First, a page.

The sun’s rays shone almost perpendicularly on Evanston on Sept. 22. It was the equinox and time for this year’s tour of homes that use energy generated by sunlight to power or complement the other power sources in their homes.
Solar power is one of the fastest growing energy sources in the world, says Brandon Leavitt of Solar Service, Inc. He has been installing solar panels in Evanston since the 1980s and has outfitted 60-80 homes with solar-generating equipment. Among his most recent projects was Northwestern University’s new lakefront athletic facility.
Two of the many solar homes in Evanston show how uncomplicated it can be to harness solar energy. In the home of Dori Conn and Jeff Balch, equipped with solar panels since 1980, solar thermal technology allows water heated in pipes beneath the roof-mounted panels to flow to the basement of the home, where it is stored in two tanks. The smaller, 12-gallon tank is the heat-exchange tank, from which room temperature water is piped to the roof and to which hot water is returned. Another set of pipes takes the heated water to a larger, 160-gallon, tank.
“The water in the [large] tank is very hot,” said Mr. Balch. The system shuts off when the water temperature exceeds 170 degrees Fahrenheit.
The family uses the hot water for laundry and, at times, for heat. Another set of pipes connects the large tank to the furnace, where the hot water heats the air that heats the house in a gas forced-air system.
A few blocks away, Michael Moran’s home includes a second-floor addition that offered an opportunity to go solar, when it was constructed in 2007. Mr. Moran’s system, though about 30 years newer, is similar to that in the Balch-Conn home.
One difference is that the Morans’ two 4-by-10-foot panels heat propylene glycol, a food-grade antifreeze solution, rather than water.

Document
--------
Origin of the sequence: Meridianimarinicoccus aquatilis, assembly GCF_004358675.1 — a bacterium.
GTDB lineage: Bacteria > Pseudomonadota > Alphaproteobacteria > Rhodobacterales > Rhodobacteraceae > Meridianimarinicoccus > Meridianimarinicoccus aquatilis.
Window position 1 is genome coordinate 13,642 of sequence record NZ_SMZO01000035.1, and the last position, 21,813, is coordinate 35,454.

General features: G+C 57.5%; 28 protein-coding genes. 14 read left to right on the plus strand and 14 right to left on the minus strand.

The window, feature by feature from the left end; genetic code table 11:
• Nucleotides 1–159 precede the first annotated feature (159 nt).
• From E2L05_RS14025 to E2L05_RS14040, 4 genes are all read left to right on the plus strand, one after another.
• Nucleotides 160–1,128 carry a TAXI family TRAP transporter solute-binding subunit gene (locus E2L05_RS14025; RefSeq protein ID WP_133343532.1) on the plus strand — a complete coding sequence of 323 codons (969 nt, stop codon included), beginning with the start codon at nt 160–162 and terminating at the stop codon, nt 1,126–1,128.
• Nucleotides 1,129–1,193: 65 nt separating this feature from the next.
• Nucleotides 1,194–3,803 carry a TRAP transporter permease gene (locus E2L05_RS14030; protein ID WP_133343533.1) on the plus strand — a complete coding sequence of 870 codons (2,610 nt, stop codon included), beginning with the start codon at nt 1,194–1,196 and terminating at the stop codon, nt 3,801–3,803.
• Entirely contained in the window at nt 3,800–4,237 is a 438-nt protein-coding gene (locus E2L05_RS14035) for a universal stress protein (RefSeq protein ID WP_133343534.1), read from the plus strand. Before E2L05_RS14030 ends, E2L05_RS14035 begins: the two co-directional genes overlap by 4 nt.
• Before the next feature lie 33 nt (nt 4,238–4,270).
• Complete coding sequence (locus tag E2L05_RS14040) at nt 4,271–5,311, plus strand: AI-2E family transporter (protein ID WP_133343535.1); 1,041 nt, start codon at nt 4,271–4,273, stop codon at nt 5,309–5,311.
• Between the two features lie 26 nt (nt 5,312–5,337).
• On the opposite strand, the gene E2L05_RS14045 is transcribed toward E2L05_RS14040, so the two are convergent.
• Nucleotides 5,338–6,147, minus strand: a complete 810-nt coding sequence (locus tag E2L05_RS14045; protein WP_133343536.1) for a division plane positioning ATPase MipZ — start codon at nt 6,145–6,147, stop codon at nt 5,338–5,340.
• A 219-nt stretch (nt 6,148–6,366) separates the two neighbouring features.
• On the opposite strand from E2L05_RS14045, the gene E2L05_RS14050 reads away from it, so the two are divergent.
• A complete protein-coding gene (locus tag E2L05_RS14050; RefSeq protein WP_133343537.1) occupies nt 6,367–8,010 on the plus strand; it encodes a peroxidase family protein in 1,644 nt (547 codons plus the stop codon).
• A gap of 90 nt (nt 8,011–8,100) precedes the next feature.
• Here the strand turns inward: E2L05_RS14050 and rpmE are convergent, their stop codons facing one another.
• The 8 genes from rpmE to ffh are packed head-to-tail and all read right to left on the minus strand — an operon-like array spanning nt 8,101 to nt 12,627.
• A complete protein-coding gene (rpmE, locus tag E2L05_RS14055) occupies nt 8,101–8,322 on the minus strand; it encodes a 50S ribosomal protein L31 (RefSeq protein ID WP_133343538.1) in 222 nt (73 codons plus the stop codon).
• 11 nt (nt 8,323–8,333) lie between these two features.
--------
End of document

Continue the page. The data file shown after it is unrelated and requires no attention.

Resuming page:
“The highest level of technology is probably the thermostat that controls the system. There is a sensor up in the panels that tells the system to wake up when the panels are 7º warmer than the water in our storage tank. When that happens, small pumps push the anti-freeze solution up to the panels on the roof to go take a sunbath,” Mr. Moran said.
The heat-exchange in the basement is similar, with a smaller, 10-gallon tank holding the antifreeze solution and transferring heat to an 80-gallon storage tank that sends water – which has been heated to about 170º F – to the household taps.
“So basically, the whole system just preheats the water that goes into the water heater, and prevents it from turning on and using gas. If we’re not using any hot water for half a day or so, the water heater will cycle on to keep the 40 gallon tank ready with hot water. … You can use Monday’s sunshine in Wednesday’s shower,” Mr. Moran said. He also said, “It takes 4 months for the sun to bring the temperature of Lake Michigan up 40º, but it takes only a few hours for a solar panel to heat 80 gallons of water up 115º from 55º to 170º.”
Photovoltaic panels are an alternative to solar-thermal systems, Mr. Leavitt said. The price has come down dramatically with newer technology. “Major production costs of photovoltaics have dropped 70% in the last decade,” he said. “Illinois has traditionally had pretty strong support for solar energy,” Mr. Balch said, “but we’re up against a strong tradition of carbon-based technology.”
Federal and state incentives as well as environmental concerns are enticing people away from fossil fuels. The City of Evanston has adopted a goal of achieving a “100% renewable electricity supply for all Evanston accounts by 2035.” The City has purchased renewable energy credits to work towards this goal, according to a draft of the City’s Climate Action and Resilience Plan, but “the City also values onsite generation of renewable energy through sources such as wind and solar installations within Evanston.”
The report also recommends that the City “host a shared solar project or serve as an anchor subscriber to a shared solar project and allow residents and businesses to subscribe to the project.” There are various subscription models for solar projects. Under one model discussed in a report prepared for the Cook County Community Solar Project, subscribers which are either households or businesses can purchase or lease solar panels, place them on their property, and then get credited on their electric bills for their share of the power generated on their property.
Mr. Leavitt said, “In the ’80s, people were environment-minded. Now they are financially minded. . . . Energy is a product. You can rent it, or you can own it.”